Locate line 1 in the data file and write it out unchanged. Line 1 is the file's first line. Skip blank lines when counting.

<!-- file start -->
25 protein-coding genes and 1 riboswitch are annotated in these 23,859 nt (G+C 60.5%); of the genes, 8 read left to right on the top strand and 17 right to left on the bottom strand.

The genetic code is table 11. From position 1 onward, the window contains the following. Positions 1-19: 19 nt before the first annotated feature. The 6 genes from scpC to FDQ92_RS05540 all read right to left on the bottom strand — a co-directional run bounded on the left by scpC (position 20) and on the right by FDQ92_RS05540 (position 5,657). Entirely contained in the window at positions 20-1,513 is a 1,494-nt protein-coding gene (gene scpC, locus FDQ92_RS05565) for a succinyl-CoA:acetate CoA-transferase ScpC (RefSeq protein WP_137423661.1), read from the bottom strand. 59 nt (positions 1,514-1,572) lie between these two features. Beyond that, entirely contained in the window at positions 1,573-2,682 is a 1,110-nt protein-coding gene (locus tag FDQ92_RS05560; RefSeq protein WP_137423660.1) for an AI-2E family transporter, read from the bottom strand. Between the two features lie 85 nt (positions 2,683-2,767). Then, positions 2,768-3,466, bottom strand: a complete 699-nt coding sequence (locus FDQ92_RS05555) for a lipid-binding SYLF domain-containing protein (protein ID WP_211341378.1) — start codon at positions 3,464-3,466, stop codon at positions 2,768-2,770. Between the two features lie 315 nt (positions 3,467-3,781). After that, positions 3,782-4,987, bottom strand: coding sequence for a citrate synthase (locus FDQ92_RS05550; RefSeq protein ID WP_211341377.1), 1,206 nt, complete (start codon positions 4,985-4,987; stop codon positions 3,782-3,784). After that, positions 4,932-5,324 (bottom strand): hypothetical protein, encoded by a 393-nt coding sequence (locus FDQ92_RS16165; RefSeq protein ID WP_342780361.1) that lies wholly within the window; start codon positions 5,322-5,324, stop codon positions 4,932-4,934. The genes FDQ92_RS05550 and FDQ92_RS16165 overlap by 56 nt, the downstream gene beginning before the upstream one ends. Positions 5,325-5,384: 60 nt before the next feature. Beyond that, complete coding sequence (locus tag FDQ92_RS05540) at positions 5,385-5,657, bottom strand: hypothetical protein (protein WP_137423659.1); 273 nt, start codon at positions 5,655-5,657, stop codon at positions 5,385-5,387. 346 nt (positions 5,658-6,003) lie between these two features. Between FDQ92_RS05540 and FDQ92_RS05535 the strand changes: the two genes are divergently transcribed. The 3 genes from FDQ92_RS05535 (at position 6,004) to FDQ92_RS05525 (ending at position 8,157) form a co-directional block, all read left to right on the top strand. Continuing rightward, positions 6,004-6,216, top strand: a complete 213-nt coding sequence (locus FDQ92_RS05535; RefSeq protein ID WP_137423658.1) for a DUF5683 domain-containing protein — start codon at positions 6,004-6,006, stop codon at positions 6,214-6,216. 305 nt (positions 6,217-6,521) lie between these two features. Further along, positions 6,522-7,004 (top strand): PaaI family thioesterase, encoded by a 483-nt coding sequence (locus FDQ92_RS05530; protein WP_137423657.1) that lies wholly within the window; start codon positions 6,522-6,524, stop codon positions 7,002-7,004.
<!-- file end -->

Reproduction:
25 protein-coding genes and 1 riboswitch are annotated in these 23,859 nt (G+C 60.5%); of the genes, 8 read left to right on the top strand and 17 right to left on the bottom strand.